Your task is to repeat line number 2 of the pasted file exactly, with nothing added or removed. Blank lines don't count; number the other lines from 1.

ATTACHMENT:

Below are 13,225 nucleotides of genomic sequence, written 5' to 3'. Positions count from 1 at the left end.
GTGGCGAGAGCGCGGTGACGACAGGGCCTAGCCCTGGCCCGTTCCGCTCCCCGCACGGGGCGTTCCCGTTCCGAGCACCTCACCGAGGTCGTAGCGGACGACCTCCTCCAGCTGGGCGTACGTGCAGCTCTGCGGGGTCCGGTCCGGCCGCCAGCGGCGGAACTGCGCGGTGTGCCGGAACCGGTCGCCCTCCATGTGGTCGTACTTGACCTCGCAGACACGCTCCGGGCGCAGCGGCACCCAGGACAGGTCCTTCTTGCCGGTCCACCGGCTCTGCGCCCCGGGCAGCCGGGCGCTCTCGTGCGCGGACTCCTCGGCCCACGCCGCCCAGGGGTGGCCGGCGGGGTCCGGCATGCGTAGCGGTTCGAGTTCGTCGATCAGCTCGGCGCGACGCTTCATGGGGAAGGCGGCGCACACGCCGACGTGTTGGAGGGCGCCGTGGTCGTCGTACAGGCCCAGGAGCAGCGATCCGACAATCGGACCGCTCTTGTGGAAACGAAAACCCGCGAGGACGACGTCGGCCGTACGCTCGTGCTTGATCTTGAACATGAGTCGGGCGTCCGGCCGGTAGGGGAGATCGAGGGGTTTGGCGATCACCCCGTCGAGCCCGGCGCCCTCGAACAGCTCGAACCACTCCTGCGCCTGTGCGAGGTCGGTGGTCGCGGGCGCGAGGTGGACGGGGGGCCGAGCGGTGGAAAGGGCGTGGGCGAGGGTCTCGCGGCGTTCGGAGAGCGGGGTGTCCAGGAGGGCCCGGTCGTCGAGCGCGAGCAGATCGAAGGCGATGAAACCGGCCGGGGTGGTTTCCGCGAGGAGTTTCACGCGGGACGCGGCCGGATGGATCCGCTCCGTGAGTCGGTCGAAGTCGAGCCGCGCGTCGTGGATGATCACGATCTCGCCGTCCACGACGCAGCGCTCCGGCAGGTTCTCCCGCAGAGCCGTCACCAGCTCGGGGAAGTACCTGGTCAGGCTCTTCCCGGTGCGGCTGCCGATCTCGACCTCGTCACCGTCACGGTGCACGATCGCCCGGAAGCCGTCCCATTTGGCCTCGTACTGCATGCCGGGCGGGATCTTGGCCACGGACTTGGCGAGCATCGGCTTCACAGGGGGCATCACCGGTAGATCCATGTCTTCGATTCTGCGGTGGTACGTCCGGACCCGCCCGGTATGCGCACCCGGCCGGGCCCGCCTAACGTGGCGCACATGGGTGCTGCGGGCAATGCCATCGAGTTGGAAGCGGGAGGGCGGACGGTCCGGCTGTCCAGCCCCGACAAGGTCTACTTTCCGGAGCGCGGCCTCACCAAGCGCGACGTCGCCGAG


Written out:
GTGGCGAGAGCGCGGTGACGACAGGGCCTAGCCCTGGCCCGTTCCGCTCCCCGCACGGGGCGTTCCCGTTCCGAGCACCTCACCGAGGTCGTAGCGGACGACCTCCTCCAGCTGGGCGTACGTGCAGCTCTGCGGGGTCCGGTCCGGCCGCCAGCGGCGGAACTGCGCGGTGTGCCGGAACCGGTCGCCCTCCATGTGGTCGTACTTGACCTCGCAGACACGCTCCGGGCGCAGCGGCACCCAGGACAGGTCCTTCTTGCCGGTCCACCGGCTCTGCGCCCCGGGCAGCCGGGCGCTCTCGTGCGCGGACTCCTCGGCCCACGCCGCCCAGGGGTGGCCGGCGGGGTCCGGCATGCGTAGCGGTTCGAGTTCGTCGATCAGCTCGGCGCGACGCTTCATGGGGAAGGCGGCGCACACGCCGACGTGTTGGAGGGCGCCGTGGTCGTCGTACAGGCCCAGGAGCAGCGATCCGACAATCGGACCGCTCTTGTGGAAACGAAAACCCGCGAGGACGACGTCGGCCGTACGCTCGTGCTTGATCTTGAACATGAGTCGGGCGTCCGGCCGGTAGGGGAGATCGAGGGGTTTGGCGATCACCCCGTCGAGCCCGGCGCCCTCGAACAGCTCGAACCACTCCTGCGCCTGTGCGAGGTCGGTGGTCGCGGGCGCGAGGTGGACGGGGGGCCGAGCGGTGGAAAGGGCGTGGGCGAGGGTCTCGCGGCGTTCGGAGAGCGGGGTGTCCAGGAGGGCCCGGTCGTCGAGCGCGAGCAGATCGAAGGCGATGAAACCGGCCGGGGTGGTTTCCGCGAGGAGTTTCACGCGGGACGCGGCCGGATGGATCCGCTCCGTGAGTCGGTCGAAGTCGAGCCGCGCGTCGTGGATGATCACGATCTCGCCGTCCACGACGCAGCGCTCCGGCAGGTTCTCCCGCAGAGCCGTCACCAGCTCGGGGAAGTACCTGGTCAGGCTCTTCCCGGTGCGGCTGCCGATCTCGACCTCGTCACCGTCACGGTGCACGATCGCCCGGAAGCCGTCCCATTTGGCCTCGTACTGCATGCCGGGCGGGATCTTGGCCACGGACTTGGCGAGCATCGGCTTCACAGGGGGCATCACCGGTAGATCCATGTCTTCGATTCTGCGGTGGTACGTCCGGACCCGCCCGGTATGCGCACCCGGCCGGGCCCGCCTAACGTGGCGCACATGGGTGCTGCGGGCAATGCCATCGAGTTGGAAGCGGGAGGGCGGACGGTCCGGCTGTCCAGCCCCGACAAGGTCTACTTTCCGGAGCGCGGCCTCACCAAGCGCGACGTCGCCGAG